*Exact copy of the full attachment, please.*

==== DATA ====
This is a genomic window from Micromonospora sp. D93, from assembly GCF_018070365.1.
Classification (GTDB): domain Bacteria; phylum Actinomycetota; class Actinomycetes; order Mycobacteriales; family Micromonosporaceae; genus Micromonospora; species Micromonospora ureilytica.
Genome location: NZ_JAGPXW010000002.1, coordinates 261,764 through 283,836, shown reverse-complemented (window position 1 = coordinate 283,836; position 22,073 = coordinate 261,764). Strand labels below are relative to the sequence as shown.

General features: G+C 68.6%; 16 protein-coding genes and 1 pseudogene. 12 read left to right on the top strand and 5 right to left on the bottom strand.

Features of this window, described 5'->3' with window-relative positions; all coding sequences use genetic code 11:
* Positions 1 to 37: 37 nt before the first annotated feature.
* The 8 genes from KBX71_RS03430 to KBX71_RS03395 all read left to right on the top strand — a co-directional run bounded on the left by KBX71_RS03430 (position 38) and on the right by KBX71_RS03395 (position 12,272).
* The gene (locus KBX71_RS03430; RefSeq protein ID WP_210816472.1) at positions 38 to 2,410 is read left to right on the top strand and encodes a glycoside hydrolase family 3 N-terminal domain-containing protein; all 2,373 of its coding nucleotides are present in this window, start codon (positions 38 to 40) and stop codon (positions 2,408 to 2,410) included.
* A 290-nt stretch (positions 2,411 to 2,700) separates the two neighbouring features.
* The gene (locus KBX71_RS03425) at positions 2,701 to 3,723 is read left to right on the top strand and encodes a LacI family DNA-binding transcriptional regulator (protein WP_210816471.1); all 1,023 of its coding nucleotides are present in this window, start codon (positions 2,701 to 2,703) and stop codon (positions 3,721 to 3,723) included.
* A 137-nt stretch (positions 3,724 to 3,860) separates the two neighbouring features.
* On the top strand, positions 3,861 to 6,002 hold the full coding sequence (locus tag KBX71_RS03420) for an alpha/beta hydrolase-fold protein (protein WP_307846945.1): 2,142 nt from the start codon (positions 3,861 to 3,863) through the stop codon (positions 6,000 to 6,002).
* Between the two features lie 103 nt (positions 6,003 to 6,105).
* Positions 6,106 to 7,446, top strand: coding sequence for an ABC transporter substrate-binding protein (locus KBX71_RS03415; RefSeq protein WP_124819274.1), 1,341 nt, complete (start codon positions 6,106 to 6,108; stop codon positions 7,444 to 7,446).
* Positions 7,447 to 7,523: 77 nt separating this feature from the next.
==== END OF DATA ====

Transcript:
This is a genomic window from Micromonospora sp. D93, from assembly GCF_018070365.1.
Classification (GTDB): domain Bacteria; phylum Actinomycetota; class Actinomycetes; order Mycobacteriales; family Micromonosporaceae; genus Micromonospora; species Micromonospora ureilytica.
Genome location: NZ_JAGPXW010000002.1, coordinates 261,764 through 283,836, shown reverse-complemented (window position 1 = coordinate 283,836; position 22,073 = coordinate 261,764). Strand labels below are relative to the sequence as shown.

General features: G+C 68.6%; 16 protein-coding genes and 1 pseudogene. 12 read left to right on the top strand and 5 right to left on the bottom strand.

Features of this window, described 5'->3' with window-relative positions; all coding sequences use genetic code 11:
* Positions 1 to 37: 37 nt before the first annotated feature.
* The 8 genes from KBX71_RS03430 to KBX71_RS03395 all read left to right on the top strand — a co-directional run bounded on the left by KBX71_RS03430 (position 38) and on the right by KBX71_RS03395 (position 12,272).
* The gene (locus KBX71_RS03430; RefSeq protein ID WP_210816472.1) at positions 38 to 2,410 is read left to right on the top strand and encodes a glycoside hydrolase family 3 N-terminal domain-containing protein; all 2,373 of its coding nucleotides are present in this window, start codon (positions 38 to 40) and stop codon (positions 2,408 to 2,410) included.
* A 290-nt stretch (positions 2,411 to 2,700) separates the two neighbouring features.
* The gene (locus KBX71_RS03425) at positions 2,701 to 3,723 is read left to right on the top strand and encodes a LacI family DNA-binding transcriptional regulator (protein WP_210816471.1); all 1,023 of its coding nucleotides are present in this window, start codon (positions 2,701 to 2,703) and stop codon (positions 3,721 to 3,723) included.
* A 137-nt stretch (positions 3,724 to 3,860) separates the two neighbouring features.
* On the top strand, positions 3,861 to 6,002 hold the full coding sequence (locus tag KBX71_RS03420) for an alpha/beta hydrolase-fold protein (protein WP_307846945.1): 2,142 nt from the start codon (positions 3,861 to 3,863) through the stop codon (positions 6,000 to 6,002).
* Between the two features lie 103 nt (positions 6,003 to 6,105).
* Positions 6,106 to 7,446, top strand: coding sequence for an ABC transporter substrate-binding protein (locus KBX71_RS03415; RefSeq protein WP_124819274.1), 1,341 nt, complete (start codon positions 6,106 to 6,108; stop codon positions 7,444 to 7,446).
* Positions 7,447 to 7,523: 77 nt separating this feature from the next.